Danone food unit Nutricia has started an internal investigation into bribery claims in China.
A report in Chinese newspaper 21st Century Business Herald has alleged that Nutricia, maker of KariCare milk formula, bribed doctors to boost sales.
The report, which cited an unidentified person, claimed that the unit gave gifts and travel subsidies to more than 100 doctors in 14 hospitals in Beijing.
This is the second such allegation made against a Danone unit in recent weeks.
“At the moment we still don’t know the details,” Zhao Qinghua, a spokeswoman for Nutricia in China, was quoted as saying by the Reuters news agency.
“We need to wait to see the outcome of the investigation before we can make our next plans.”
A report in Chinese newspaper 21st Century Business Herald has alleged that Nutricia, maker of KariCare milk formula, bribed doctors to boost sales
Earlier this month a report on China Central Television alleged that Dumex, a baby food brand owned by Danone, bribed doctors to boost sales.
It was accused of giving “sponsorship fees” or payments of up to 10,000 yuan ($1,632) to hospital staff.
Dumex said it was “shocked” by the allegations and was investigating the claims.
The French food giant has also faced other problems in China this year.
Danone cut prices for its infant milk formula products by as much as 20% after China’s top economic planning body fined it in August for price-fixing.
The company also had to issue a precautionary recall of its milk formula products last month after one of its suppliers, Fonterra, said some items may have been contaminated.
Demand for foreign brands has surged in China, after tainted milk scandals in recent years led to a distrust of local producers.
According to some estimates, foreign brands now account for about half of all infant milk sales in the country.
However, foreign companies have come under scrutiny recently amid a government-led crackdown on corruption in the healthcare sector.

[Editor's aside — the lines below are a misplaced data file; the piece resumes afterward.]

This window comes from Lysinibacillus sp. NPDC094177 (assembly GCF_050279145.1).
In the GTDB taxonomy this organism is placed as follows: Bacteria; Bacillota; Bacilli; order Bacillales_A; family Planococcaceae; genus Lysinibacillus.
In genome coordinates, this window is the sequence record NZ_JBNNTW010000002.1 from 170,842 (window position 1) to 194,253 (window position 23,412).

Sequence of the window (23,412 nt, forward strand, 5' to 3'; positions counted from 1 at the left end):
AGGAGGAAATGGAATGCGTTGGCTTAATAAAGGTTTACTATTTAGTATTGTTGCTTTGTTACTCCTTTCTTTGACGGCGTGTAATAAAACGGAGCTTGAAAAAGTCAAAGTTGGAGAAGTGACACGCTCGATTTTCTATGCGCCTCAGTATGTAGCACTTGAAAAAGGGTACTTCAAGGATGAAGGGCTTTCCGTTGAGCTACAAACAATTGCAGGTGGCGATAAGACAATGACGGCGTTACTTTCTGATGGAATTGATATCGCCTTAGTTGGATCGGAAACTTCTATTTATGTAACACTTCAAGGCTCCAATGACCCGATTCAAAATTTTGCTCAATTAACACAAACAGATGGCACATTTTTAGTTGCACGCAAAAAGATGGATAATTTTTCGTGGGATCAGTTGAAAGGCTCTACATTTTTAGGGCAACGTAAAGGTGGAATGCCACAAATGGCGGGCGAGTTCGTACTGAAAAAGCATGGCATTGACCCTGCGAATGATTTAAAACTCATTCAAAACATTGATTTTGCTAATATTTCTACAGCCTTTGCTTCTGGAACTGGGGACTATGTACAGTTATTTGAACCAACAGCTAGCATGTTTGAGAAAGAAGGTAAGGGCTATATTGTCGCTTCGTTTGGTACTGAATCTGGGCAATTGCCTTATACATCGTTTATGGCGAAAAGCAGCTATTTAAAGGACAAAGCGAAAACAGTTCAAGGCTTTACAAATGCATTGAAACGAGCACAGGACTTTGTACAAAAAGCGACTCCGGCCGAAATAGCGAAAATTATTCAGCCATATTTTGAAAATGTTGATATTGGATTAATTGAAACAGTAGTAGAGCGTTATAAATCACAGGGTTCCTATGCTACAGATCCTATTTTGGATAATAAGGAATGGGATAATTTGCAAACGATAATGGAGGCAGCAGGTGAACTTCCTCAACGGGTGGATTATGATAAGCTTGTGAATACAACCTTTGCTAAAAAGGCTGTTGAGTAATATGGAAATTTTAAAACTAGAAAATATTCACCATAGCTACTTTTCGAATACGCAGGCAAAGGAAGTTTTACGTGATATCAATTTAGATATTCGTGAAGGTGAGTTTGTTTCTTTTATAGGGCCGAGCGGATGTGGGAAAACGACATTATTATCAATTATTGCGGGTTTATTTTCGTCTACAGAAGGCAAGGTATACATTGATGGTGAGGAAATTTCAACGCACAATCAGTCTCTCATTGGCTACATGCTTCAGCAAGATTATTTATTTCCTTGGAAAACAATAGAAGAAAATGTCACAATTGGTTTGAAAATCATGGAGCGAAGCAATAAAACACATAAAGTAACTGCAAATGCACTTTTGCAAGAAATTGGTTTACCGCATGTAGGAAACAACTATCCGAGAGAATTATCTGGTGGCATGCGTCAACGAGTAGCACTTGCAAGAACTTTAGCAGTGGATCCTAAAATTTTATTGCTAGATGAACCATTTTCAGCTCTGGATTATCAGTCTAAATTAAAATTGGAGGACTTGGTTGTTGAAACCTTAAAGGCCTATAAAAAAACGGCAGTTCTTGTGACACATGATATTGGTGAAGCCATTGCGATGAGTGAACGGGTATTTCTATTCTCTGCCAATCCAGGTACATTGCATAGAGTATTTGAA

New Zealand dairy firm Fonterra has apologized for the distress caused to parents because of a scare over contaminated products.
Fonterra CEO Theo Spierings was speaking in China after it emerged on Saturday that batches of whey protein contained bacteria that can cause botulism.
Contaminated products, including infant formula, were exported to a number of countries, including China.
Botulism is an extremely dangerous form of food poisoning.
“We regret the distress and anxiety which this issue could have caused,” Theo Spierings told reporters in Beijing.
“Parents have the right to know that infant nutrition and other products are safe.”
Theo Spierings added that Fonterra was committed to China and was working with regulators to address the problem.
China and Russia have moved to ban imports of the contaminated products.
Fonterra said it had received confirmation that China had not imposed a blanket ban on its products.
Fonterra has apologized for the distress caused to parents because of a scare over contaminated products
Earlier on Monday, New Zealand PM John Key questioned why Fonterra, the world’s largest dairy exporter, delayed raising the alarm over the contaminated products.
John Key said concerns were raised after a series of tests in May 2012.
“When you’ve got a company that’s our largest company, our largest brand, our largest exporter that is the flagship for New Zealand and your whole business is about food safety and food quality you think they’d take such a precautionary view to these things and say if it’s testing for some reason in an odd way that it would just be discarded until they were absolutely sure that its right,” John Key said.
However, Theo Spierings addressed this by saying that the first sign of a problem only came to light after tests in March this year.
Fonterra said the bacteria came from a dirty pipe at a processing plant for whey protein concentrate.
It said the bacteria had been found in three batches of whey protein which had been used in Nutricia Karicare for infants.
Fonterra has exported the contaminated whey protein concentrate to China, Malaysia, Vietnam, Thailand and Saudi Arabia.
So far, there have not been any illnesses reported related to the contaminated products.
China relies heavily on New Zealand for its imports of milk powder. The country experienced a tainted milk scandal in 2008 that killed six babies and made about 300,000 ill.
According to Chinese state media, nearly 80% of dairy products imported by China come from New Zealand.
New Zealand is the world’s largest dairy exporter.